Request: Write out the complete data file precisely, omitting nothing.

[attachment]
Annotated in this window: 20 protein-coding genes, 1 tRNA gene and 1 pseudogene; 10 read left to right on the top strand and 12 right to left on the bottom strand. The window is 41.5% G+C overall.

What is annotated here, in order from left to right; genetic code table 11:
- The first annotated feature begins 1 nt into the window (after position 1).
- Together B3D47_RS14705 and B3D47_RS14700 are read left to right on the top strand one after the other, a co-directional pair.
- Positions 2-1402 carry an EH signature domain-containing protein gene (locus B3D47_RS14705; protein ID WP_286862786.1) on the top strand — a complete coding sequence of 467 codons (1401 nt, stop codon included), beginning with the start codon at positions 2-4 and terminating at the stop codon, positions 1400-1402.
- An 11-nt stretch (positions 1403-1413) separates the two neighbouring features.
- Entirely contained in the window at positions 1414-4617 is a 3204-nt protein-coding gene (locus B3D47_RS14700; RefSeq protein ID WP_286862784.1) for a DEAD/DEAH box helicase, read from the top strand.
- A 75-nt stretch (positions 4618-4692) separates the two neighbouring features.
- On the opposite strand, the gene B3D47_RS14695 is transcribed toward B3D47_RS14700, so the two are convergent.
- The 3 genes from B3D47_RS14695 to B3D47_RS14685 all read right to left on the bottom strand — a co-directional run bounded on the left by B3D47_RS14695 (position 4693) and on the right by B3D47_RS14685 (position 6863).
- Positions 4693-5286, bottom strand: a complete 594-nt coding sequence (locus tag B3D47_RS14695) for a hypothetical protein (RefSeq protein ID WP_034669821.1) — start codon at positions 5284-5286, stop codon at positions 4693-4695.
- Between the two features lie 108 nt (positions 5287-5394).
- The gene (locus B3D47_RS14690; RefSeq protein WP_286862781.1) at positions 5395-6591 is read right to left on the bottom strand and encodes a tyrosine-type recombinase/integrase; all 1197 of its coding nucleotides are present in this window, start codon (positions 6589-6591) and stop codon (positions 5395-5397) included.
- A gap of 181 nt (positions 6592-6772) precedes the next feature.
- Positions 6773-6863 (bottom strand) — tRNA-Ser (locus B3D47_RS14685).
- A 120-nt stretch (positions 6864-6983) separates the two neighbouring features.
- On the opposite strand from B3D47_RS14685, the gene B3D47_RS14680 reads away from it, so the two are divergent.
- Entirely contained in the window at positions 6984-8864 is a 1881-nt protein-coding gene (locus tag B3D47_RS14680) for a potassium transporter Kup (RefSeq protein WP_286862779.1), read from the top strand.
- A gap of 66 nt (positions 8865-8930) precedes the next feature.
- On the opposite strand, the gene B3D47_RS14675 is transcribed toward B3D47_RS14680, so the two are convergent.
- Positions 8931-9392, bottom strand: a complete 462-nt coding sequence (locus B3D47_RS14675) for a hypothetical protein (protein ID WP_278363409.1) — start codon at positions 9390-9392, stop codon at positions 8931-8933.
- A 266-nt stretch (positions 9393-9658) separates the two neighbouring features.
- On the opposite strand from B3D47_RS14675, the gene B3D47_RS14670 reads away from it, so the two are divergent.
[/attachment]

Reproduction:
Annotated in this window: 20 protein-coding genes, 1 tRNA gene and 1 pseudogene; 10 read left to right on the top strand and 12 right to left on the bottom strand. The window is 41.5% G+C overall.

What is annotated here, in order from left to right; genetic code table 11:
- The first annotated feature begins 1 nt into the window (after position 1).
- Together B3D47_RS14705 and B3D47_RS14700 are read left to right on the top strand one after the other, a co-directional pair.
- Positions 2-1402 carry an EH signature domain-containing protein gene (locus B3D47_RS14705; protein ID WP_286862786.1) on the top strand — a complete coding sequence of 467 codons (1401 nt, stop codon included), beginning with the start codon at positions 2-4 and terminating at the stop codon, positions 1400-1402.
- An 11-nt stretch (positions 1403-1413) separates the two neighbouring features.
- Entirely contained in the window at positions 1414-4617 is a 3204-nt protein-coding gene (locus B3D47_RS14700; RefSeq protein ID WP_286862784.1) for a DEAD/DEAH box helicase, read from the top strand.
- A 75-nt stretch (positions 4618-4692) separates the two neighbouring features.
- On the opposite strand, the gene B3D47_RS14695 is transcribed toward B3D47_RS14700, so the two are convergent.
- The 3 genes from B3D47_RS14695 to B3D47_RS14685 all read right to left on the bottom strand — a co-directional run bounded on the left by B3D47_RS14695 (position 4693) and on the right by B3D47_RS14685 (position 6863).
- Positions 4693-5286, bottom strand: a complete 594-nt coding sequence (locus tag B3D47_RS14695) for a hypothetical protein (RefSeq protein ID WP_034669821.1) — start codon at positions 5284-5286, stop codon at positions 4693-4695.
- Between the two features lie 108 nt (positions 5287-5394).
- The gene (locus B3D47_RS14690; RefSeq protein WP_286862781.1) at positions 5395-6591 is read right to left on the bottom strand and encodes a tyrosine-type recombinase/integrase; all 1197 of its coding nucleotides are present in this window, start codon (positions 6589-6591) and stop codon (positions 5395-5397) included.
- A gap of 181 nt (positions 6592-6772) precedes the next feature.
- Positions 6773-6863 (bottom strand) — tRNA-Ser (locus B3D47_RS14685).
- A 120-nt stretch (positions 6864-6983) separates the two neighbouring features.
- On the opposite strand from B3D47_RS14685, the gene B3D47_RS14680 reads away from it, so the two are divergent.
- Entirely contained in the window at positions 6984-8864 is a 1881-nt protein-coding gene (locus tag B3D47_RS14680) for a potassium transporter Kup (RefSeq protein WP_286862779.1), read from the top strand.
- A gap of 66 nt (positions 8865-8930) precedes the next feature.
- On the opposite strand, the gene B3D47_RS14675 is transcribed toward B3D47_RS14680, so the two are convergent.
- Positions 8931-9392, bottom strand: a complete 462-nt coding sequence (locus B3D47_RS14675) for a hypothetical protein (protein ID WP_278363409.1) — start codon at positions 9390-9392, stop codon at positions 8931-8933.
- A 266-nt stretch (positions 9393-9658) separates the two neighbouring features.
- On the opposite strand from B3D47_RS14675, the gene B3D47_RS14670 reads away from it, so the two are divergent.